September 2021
Volume 21, Issue 9
Open Access
Vision Sciences Society Annual Meeting Abstract  |   September 2021
Assessment of contrast sensitivity in children with Phenylketonuria
Author Affiliations
  • Yousef M Shahin
    Faculty of Medicine, The University of British Columbia
  • En Cheng (Kevin) Chang
    Faculty of Medicine, The University of British Columbia
  • Marcus Watson
    Faculty of Health, York University
  • Nataliya Yuskiv
    Faculty of Medicine, The University of British Columbia
  • Sylvia Stockler
    Faculty of Medicine, The University of British Columbia
  • Deborah Giaschi
    Faculty of Medicine, The University of British Columbia
Journal of Vision September 2021, Vol.21, 2776. doi:https://doi.org/10.1167/jov.21.9.2776
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      Yousef M Shahin, En Cheng (Kevin) Chang, Marcus Watson, Nataliya Yuskiv, Sylvia Stockler, Deborah Giaschi; Assessment of contrast sensitivity in children with Phenylketonuria. Journal of Vision 2021;21(9):2776. doi: https://doi.org/10.1167/jov.21.9.2776.

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      © ARVO (1962-2015); The Authors (2016-present)

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Abstract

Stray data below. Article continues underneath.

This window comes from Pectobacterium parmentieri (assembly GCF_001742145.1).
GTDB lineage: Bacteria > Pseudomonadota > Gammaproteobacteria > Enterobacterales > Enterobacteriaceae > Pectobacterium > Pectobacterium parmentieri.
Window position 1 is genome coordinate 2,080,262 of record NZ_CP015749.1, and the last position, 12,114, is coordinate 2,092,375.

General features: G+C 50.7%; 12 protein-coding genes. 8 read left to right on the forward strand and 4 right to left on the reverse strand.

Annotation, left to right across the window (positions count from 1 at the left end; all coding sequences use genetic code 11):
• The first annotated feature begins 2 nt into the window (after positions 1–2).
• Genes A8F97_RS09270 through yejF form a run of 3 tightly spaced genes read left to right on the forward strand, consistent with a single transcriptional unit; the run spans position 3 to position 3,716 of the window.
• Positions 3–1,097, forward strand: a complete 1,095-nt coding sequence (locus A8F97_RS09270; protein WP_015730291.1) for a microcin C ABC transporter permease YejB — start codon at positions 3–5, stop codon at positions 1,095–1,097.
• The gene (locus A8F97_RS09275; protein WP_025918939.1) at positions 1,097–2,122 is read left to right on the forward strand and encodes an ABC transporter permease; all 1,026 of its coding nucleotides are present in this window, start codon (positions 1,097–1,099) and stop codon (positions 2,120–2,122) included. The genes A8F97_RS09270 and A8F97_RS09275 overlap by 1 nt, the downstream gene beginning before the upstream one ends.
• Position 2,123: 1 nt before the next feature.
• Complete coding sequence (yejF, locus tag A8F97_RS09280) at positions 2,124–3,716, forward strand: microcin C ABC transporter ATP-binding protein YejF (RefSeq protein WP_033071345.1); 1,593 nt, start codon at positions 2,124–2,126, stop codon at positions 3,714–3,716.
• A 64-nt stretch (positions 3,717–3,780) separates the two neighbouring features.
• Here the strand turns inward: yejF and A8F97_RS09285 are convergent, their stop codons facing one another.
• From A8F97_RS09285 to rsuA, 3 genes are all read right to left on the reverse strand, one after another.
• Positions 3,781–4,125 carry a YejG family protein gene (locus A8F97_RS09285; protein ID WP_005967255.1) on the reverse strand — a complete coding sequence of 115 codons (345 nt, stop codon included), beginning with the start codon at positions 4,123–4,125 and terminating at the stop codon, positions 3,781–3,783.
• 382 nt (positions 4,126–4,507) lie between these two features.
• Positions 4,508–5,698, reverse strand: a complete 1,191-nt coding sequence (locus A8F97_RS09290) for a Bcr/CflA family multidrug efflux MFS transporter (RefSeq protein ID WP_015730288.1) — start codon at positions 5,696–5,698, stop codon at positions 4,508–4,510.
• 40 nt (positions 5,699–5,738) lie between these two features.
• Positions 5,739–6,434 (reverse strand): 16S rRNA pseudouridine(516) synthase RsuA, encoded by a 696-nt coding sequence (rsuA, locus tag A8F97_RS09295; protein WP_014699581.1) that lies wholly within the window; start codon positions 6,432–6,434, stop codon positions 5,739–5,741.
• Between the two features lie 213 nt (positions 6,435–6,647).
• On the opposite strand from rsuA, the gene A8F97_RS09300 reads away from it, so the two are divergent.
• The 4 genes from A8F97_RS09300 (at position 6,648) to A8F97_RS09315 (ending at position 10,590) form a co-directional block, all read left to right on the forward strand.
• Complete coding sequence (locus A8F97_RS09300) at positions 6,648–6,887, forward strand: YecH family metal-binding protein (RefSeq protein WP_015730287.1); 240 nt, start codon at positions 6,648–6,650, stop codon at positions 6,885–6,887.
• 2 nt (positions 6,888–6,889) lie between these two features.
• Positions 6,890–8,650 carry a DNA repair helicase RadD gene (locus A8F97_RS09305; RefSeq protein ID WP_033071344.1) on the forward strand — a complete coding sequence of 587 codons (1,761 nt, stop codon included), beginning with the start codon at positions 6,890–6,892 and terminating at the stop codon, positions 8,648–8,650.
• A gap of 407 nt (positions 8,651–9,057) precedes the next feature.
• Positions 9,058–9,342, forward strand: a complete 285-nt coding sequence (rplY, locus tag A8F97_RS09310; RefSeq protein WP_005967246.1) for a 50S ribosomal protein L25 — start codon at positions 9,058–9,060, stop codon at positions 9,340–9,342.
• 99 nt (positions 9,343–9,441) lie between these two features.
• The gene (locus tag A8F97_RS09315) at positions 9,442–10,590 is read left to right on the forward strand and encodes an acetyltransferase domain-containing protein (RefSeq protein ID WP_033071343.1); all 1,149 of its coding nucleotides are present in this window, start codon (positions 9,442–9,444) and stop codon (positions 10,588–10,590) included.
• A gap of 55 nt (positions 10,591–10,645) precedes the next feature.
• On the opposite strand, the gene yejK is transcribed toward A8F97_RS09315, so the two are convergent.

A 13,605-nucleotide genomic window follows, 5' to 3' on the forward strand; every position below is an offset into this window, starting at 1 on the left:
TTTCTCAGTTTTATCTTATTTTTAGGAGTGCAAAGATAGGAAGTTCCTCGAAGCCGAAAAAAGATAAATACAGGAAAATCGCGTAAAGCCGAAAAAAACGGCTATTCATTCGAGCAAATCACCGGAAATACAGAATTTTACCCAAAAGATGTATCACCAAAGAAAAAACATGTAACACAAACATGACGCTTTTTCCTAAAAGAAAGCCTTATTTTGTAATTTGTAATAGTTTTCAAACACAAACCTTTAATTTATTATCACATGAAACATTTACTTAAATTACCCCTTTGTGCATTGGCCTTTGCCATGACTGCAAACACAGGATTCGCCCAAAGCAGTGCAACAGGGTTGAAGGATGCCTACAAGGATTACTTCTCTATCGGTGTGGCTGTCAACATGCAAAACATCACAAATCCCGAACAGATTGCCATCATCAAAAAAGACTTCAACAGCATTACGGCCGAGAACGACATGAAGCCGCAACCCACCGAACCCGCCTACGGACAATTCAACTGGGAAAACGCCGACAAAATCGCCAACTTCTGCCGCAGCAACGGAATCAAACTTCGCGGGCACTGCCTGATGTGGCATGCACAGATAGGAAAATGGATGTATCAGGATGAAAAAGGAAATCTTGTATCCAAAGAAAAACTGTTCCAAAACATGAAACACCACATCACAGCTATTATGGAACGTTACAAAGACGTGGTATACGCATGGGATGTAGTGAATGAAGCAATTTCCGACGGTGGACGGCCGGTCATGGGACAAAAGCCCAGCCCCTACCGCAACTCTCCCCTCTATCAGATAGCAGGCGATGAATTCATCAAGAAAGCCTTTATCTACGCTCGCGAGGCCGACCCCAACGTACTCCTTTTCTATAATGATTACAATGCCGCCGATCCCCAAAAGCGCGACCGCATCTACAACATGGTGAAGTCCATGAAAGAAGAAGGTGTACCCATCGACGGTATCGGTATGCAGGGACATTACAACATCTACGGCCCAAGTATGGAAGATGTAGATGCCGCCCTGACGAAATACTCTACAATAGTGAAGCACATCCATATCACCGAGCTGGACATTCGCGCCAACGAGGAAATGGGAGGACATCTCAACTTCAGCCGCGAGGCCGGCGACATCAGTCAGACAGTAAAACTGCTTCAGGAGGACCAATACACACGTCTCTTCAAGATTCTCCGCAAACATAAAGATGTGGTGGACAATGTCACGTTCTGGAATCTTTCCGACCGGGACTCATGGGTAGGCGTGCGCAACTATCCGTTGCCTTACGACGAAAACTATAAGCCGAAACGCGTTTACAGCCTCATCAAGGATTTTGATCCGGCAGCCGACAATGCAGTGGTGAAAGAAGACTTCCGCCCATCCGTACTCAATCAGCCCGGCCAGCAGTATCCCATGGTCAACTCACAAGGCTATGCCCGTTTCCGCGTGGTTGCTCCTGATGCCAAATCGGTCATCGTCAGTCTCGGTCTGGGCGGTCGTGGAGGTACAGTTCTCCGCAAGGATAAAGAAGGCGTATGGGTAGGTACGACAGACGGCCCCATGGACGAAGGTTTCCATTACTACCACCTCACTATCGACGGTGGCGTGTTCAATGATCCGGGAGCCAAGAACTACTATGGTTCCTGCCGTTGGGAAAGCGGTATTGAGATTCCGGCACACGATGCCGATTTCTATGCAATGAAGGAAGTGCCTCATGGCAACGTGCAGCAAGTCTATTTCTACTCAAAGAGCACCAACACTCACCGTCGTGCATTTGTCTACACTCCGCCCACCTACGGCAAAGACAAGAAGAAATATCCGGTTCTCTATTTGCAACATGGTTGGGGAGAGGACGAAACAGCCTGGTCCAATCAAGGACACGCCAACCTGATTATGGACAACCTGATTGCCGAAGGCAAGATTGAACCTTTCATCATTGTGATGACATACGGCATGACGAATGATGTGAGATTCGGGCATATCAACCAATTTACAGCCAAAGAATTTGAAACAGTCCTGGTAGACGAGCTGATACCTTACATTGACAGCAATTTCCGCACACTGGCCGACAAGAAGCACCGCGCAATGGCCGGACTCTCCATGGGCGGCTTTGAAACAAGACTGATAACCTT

Phenylketonuria (PKU) is a genetic disorder characterized by impaired ability to metabolize the amino acid phenylalanine (Phe) into tyrosine (Tyr), a precursor to neurotransmitters including dopamine. Dopamine deficiency is proposed to underlie cognitive deficits and reduced contrast sensitivity in PKU. However, consensus has not been reached on the spatial frequencies impacted. Conflicting results may be due to use of a chart-based contrast sensitivity test with poor test-retest reliability or to inclusion of participants with varied blood levels of Phe/Tyr. To assess these possibilities, we used a more rigorous, computer-generated psychophysical test to measure contrast sensitivity in 14 children with PKU (M age = 11.6 years), who had been treated with a phenylalanine-restrictive diet from an early age, and 81 age-matched controls (M age = 11.9 years). Seven children also received sapropterin dihydrochloride (KuvanĀ®; a drug that may decrease Phe) at some point during the study. Contrast sensitivity was measured with a four-alternative forced-choice orientation discrimination task (Freiburg Visual Acuity Test) at five spatial frequencies (1.5 - 18.0 cpd). A subset of children (9 PKU; 10 control) returned for repeat assessments; four children were receiving Kuvan. Phe/Tyr levels were measured in children with PKU before each assessment. The PKU group (before Kuvan treatment) showed significantly lower contrast sensitivity (47%) at 1.5 cpd compared to controls; no group differences were found at higher spatial frequencies. Kuvan-treated children showed a reduction in Phe/Tyr, and a resolution of the contrast sensitivity deficit. The deficit persisted in children treated with diet alone, although a small improvement was noted. The contrast sensitivity deficit at low spatial frequencies in PKU is consistent with some previous studies, but the lack of deficit at higher spatial frequencies is not. This deficit is dependent on blood levels of Phe/Tyr, and possibly on the choice of contrast sensitivity test.

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